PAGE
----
What follows are helpful tips on case interview preparation that I received from an F1Y.
Hope you are doing well. A couple of weeks back I got an offer from McKinsey's [U.S. city] office. I am a PhD student in biomedical sciences and my university can be considered to be one of the "brand names" that consulting firms look for. However, I was completely alien to a case interview till about 6 months back. I tried a few cases with friends and I was terrible! That is when a MBB consultant referred me to your website and solving cases has never been the same! So thanks a lot for all the material. I really benefited from LOMS, your emails and your videos. In particular, I benefited from being able to think from the point of view of the interviewer.
During my preparation and interview experience, I noticed 4 things that I wanted to share with you (no, it's not 3 things!!).
1) There is NO SUBSTITUTE to practicing. No matter what. By the time I went to my McKinsey interviews, I had done about 60 cases with other people and about 15 by myself. I could really sense that I was getting better as I cased more and more. I could see myself transitioning from unconscious incompetence -> conscious incompetence -> conscious competence -> subconscious competence. I think that practicing helps build a certain element of confidence that comes across during an interview.
I also kept ALL the cases I did in an organized manner and attached short notes about what I learnt from that case (maybe some mistake I made, maybe some concept I learnt, maybe I thought of a problem in some particular way). I felt that this was very useful to glance through on the evening before my interview.
2) People normally go through LOMS at least 4-5 times. I took a slightly different approach. I went through about 50% of the cases once and about 50% of the cases twice. BUT, each time I heard I would repeatedly go back and hear most parts 2-3 times. In addition, I took extensive notes. So in effect, it would take me 3-4 hours to go through a 1 hr audio clip. And at the end of it, I came out with a list of things I learnt that I would implement the next time I practiced.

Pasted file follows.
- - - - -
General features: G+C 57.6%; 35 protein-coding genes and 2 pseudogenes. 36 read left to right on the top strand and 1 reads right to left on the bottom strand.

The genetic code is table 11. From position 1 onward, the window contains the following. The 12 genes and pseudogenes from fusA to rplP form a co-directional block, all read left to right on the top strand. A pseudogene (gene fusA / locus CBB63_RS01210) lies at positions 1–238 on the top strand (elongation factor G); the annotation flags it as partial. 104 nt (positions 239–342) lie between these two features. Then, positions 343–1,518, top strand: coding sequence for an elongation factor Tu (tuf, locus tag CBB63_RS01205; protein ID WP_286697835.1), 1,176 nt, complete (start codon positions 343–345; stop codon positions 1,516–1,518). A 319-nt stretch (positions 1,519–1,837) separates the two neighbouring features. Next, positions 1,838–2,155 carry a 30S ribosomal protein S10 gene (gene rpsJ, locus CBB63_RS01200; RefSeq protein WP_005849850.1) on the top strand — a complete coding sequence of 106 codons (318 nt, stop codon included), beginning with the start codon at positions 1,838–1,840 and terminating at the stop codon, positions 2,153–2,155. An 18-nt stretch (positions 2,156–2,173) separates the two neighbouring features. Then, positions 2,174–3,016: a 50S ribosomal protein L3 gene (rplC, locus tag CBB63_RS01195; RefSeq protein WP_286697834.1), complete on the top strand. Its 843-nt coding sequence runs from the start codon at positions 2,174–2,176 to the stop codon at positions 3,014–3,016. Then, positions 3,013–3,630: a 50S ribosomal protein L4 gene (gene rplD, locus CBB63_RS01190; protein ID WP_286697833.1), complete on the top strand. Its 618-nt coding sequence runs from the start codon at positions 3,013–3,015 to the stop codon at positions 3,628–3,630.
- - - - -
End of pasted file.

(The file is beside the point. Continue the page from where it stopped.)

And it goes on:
3) In later rounds of interviews, it is important to remember that the cases are not "toy examples". Let me explain what I mean. I had practiced a lot from different case books and looking back, many of those cases are artificial made-up scenarios and I (subconsciously) got used to these simplified situations. I almost started treating them as these 45 minute hypothetical scenarios. I felt that in later rounds, the cases were based on real scenarios and the interviewers had spent months (if not years) thinking about them. I had to really put myself IN that situation. What if this was happening for real, not just as a case, how would I approach it? What would make the most sense? Would my solutions even work for this specific company in this specific set of circumstances? I felt interviewers want to see candidates immerse themselves in that situation and tailor their approach to the problem as if this was an engagement and not just an interview case.
4) I felt that consulting firms look for a consistent performance at a 80-90% level. I felt that a consistent performer was valued more than someone who would perform at a 100% in 2 cases followed by 50% in the 3rd case. So, I felt that there is absolutely no need to panic if you make a small arithmetic error somewhere.
Thank you for taking the time to share your experience and insight so others can benefit from it.
Congratulations on your offer!